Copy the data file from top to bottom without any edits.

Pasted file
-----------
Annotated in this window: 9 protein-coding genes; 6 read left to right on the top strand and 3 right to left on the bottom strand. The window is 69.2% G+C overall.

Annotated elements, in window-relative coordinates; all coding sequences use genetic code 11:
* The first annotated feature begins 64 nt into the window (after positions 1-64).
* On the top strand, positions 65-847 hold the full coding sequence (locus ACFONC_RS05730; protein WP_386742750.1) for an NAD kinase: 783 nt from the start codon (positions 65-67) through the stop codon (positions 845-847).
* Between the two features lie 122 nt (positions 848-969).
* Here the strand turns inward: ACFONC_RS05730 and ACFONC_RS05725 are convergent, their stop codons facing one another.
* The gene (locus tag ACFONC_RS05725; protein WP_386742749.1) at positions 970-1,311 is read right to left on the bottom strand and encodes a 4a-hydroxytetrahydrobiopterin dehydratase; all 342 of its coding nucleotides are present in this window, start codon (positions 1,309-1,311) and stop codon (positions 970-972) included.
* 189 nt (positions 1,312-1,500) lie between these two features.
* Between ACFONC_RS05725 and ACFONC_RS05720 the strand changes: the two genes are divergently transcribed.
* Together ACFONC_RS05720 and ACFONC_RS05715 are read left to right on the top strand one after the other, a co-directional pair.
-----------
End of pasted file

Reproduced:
Annotated in this window: 9 protein-coding genes; 6 read left to right on the top strand and 3 right to left on the bottom strand. The window is 69.2% G+C overall.

Annotated elements, in window-relative coordinates; all coding sequences use genetic code 11:
* The first annotated feature begins 64 nt into the window (after positions 1-64).
* On the top strand, positions 65-847 hold the full coding sequence (locus ACFONC_RS05730; protein WP_386742750.1) for an NAD kinase: 783 nt from the start codon (positions 65-67) through the stop codon (positions 845-847).
* Between the two features lie 122 nt (positions 848-969).
* Here the strand turns inward: ACFONC_RS05730 and ACFONC_RS05725 are convergent, their stop codons facing one another.
* The gene (locus tag ACFONC_RS05725; protein WP_386742749.1) at positions 970-1,311 is read right to left on the bottom strand and encodes a 4a-hydroxytetrahydrobiopterin dehydratase; all 342 of its coding nucleotides are present in this window, start codon (positions 1,309-1,311) and stop codon (positions 970-972) included.
* 189 nt (positions 1,312-1,500) lie between these two features.
* Between ACFONC_RS05725 and ACFONC_RS05720 the strand changes: the two genes are divergently transcribed.
* Together ACFONC_RS05720 and ACFONC_RS05715 are read left to right on the top strand one after the other, a co-directional pair.